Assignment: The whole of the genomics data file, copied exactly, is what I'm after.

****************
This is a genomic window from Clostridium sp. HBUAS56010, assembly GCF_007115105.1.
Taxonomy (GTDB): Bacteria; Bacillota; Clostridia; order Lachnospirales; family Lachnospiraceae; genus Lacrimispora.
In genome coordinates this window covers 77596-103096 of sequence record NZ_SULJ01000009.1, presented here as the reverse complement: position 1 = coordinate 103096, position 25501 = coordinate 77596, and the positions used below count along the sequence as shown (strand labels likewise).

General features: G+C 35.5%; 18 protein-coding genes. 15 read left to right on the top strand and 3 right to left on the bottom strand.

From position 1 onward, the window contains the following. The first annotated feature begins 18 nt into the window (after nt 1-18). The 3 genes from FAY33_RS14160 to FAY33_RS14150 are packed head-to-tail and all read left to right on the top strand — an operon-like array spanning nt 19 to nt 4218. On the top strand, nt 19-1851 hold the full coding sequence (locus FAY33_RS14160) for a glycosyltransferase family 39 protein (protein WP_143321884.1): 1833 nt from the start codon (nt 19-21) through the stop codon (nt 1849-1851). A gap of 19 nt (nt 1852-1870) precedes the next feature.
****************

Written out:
This is a genomic window from Clostridium sp. HBUAS56010, assembly GCF_007115105.1.
Taxonomy (GTDB): Bacteria; Bacillota; Clostridia; order Lachnospirales; family Lachnospiraceae; genus Lacrimispora.
In genome coordinates this window covers 77596-103096 of sequence record NZ_SULJ01000009.1, presented here as the reverse complement: position 1 = coordinate 103096, position 25501 = coordinate 77596, and the positions used below count along the sequence as shown (strand labels likewise).

General features: G+C 35.5%; 18 protein-coding genes. 15 read left to right on the top strand and 3 right to left on the bottom strand.

From position 1 onward, the window contains the following. The first annotated feature begins 18 nt into the window (after nt 1-18). The 3 genes from FAY33_RS14160 to FAY33_RS14150 are packed head-to-tail and all read left to right on the top strand — an operon-like array spanning nt 19 to nt 4218. On the top strand, nt 19-1851 hold the full coding sequence (locus FAY33_RS14160) for a glycosyltransferase family 39 protein (protein WP_143321884.1): 1833 nt from the start codon (nt 19-21) through the stop codon (nt 1849-1851). A gap of 19 nt (nt 1852-1870) precedes the next feature.